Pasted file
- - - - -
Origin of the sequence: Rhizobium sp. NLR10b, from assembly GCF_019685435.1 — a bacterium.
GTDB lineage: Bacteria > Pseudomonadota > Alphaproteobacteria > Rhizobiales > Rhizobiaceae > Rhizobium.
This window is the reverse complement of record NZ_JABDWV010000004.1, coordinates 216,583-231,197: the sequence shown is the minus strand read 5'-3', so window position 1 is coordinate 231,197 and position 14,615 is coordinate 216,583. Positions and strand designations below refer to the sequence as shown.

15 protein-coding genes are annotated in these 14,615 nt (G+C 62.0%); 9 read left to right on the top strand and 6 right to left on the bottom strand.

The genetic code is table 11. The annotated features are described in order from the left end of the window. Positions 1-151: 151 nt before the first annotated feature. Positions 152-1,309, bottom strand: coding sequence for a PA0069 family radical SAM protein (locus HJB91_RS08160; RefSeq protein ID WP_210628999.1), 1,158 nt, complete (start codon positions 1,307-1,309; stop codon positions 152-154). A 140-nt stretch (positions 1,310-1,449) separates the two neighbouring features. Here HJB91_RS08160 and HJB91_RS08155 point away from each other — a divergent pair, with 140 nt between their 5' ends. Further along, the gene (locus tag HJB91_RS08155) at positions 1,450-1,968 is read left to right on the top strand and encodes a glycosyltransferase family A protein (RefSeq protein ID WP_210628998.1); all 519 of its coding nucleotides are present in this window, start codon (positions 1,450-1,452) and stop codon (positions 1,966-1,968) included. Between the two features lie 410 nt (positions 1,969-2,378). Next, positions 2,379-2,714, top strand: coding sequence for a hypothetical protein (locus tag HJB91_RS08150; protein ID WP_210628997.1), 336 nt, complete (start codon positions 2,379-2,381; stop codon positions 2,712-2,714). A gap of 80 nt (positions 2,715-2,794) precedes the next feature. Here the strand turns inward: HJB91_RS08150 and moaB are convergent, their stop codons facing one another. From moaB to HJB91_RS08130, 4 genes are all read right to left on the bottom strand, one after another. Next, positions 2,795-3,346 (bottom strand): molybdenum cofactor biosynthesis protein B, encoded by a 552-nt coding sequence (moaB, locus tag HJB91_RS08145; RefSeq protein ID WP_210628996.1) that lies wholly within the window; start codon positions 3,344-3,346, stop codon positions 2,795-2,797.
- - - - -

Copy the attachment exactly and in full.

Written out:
Origin of the sequence: Rhizobium sp. NLR10b, from assembly GCF_019685435.1 — a bacterium.
GTDB lineage: Bacteria > Pseudomonadota > Alphaproteobacteria > Rhizobiales > Rhizobiaceae > Rhizobium.
This window is the reverse complement of record NZ_JABDWV010000004.1, coordinates 216,583-231,197: the sequence shown is the minus strand read 5'-3', so window position 1 is coordinate 231,197 and position 14,615 is coordinate 216,583. Positions and strand designations below refer to the sequence as shown.

15 protein-coding genes are annotated in these 14,615 nt (G+C 62.0%); 9 read left to right on the top strand and 6 right to left on the bottom strand.

The genetic code is table 11. The annotated features are described in order from the left end of the window. Positions 1-151: 151 nt before the first annotated feature. Positions 152-1,309, bottom strand: coding sequence for a PA0069 family radical SAM protein (locus HJB91_RS08160; RefSeq protein ID WP_210628999.1), 1,158 nt, complete (start codon positions 1,307-1,309; stop codon positions 152-154). A 140-nt stretch (positions 1,310-1,449) separates the two neighbouring features. Here HJB91_RS08160 and HJB91_RS08155 point away from each other — a divergent pair, with 140 nt between their 5' ends. Further along, the gene (locus tag HJB91_RS08155) at positions 1,450-1,968 is read left to right on the top strand and encodes a glycosyltransferase family A protein (RefSeq protein ID WP_210628998.1); all 519 of its coding nucleotides are present in this window, start codon (positions 1,450-1,452) and stop codon (positions 1,966-1,968) included. Between the two features lie 410 nt (positions 1,969-2,378). Next, positions 2,379-2,714, top strand: coding sequence for a hypothetical protein (locus tag HJB91_RS08150; protein ID WP_210628997.1), 336 nt, complete (start codon positions 2,379-2,381; stop codon positions 2,712-2,714). A gap of 80 nt (positions 2,715-2,794) precedes the next feature. Here the strand turns inward: HJB91_RS08150 and moaB are convergent, their stop codons facing one another. From moaB to HJB91_RS08130, 4 genes are all read right to left on the bottom strand, one after another. Next, positions 2,795-3,346 (bottom strand): molybdenum cofactor biosynthesis protein B, encoded by a 552-nt coding sequence (moaB, locus tag HJB91_RS08145; RefSeq protein ID WP_210628996.1) that lies wholly within the window; start codon positions 3,344-3,346, stop codon positions 2,795-2,797.